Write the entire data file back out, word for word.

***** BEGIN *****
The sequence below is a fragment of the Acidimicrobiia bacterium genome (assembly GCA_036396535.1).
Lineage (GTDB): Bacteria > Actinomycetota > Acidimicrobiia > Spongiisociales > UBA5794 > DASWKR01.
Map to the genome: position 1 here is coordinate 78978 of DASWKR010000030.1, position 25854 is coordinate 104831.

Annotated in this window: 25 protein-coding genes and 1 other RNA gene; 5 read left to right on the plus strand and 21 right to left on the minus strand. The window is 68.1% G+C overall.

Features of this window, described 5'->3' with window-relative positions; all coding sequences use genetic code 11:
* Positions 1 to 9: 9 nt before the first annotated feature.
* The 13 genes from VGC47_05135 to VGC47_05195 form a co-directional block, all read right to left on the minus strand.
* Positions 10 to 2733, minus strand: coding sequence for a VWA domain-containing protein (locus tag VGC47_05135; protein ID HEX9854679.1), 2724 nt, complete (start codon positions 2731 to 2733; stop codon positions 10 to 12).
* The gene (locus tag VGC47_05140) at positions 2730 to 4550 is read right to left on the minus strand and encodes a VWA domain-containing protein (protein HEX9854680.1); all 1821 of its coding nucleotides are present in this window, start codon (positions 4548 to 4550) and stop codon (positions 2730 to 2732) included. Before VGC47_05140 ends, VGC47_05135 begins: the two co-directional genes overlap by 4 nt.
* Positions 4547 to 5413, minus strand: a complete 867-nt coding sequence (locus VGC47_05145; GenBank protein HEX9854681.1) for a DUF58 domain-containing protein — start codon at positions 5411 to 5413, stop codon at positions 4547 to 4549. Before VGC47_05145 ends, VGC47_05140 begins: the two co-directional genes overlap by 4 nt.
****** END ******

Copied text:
The sequence below is a fragment of the Acidimicrobiia bacterium genome (assembly GCA_036396535.1).
Lineage (GTDB): Bacteria > Actinomycetota > Acidimicrobiia > Spongiisociales > UBA5794 > DASWKR01.
Map to the genome: position 1 here is coordinate 78978 of DASWKR010000030.1, position 25854 is coordinate 104831.

Annotated in this window: 25 protein-coding genes and 1 other RNA gene; 5 read left to right on the plus strand and 21 right to left on the minus strand. The window is 68.1% G+C overall.

Features of this window, described 5'->3' with window-relative positions; all coding sequences use genetic code 11:
* Positions 1 to 9: 9 nt before the first annotated feature.
* The 13 genes from VGC47_05135 to VGC47_05195 form a co-directional block, all read right to left on the minus strand.
* Positions 10 to 2733, minus strand: coding sequence for a VWA domain-containing protein (locus tag VGC47_05135; protein ID HEX9854679.1), 2724 nt, complete (start codon positions 2731 to 2733; stop codon positions 10 to 12).
* The gene (locus tag VGC47_05140) at positions 2730 to 4550 is read right to left on the minus strand and encodes a VWA domain-containing protein (protein HEX9854680.1); all 1821 of its coding nucleotides are present in this window, start codon (positions 4548 to 4550) and stop codon (positions 2730 to 2732) included. Before VGC47_05140 ends, VGC47_05135 begins: the two co-directional genes overlap by 4 nt.
* Positions 4547 to 5413, minus strand: a complete 867-nt coding sequence (locus VGC47_05145; GenBank protein HEX9854681.1) for a DUF58 domain-containing protein — start codon at positions 5411 to 5413, stop codon at positions 4547 to 4549. Before VGC47_05145 ends, VGC47_05140 begins: the two co-directional genes overlap by 4 nt.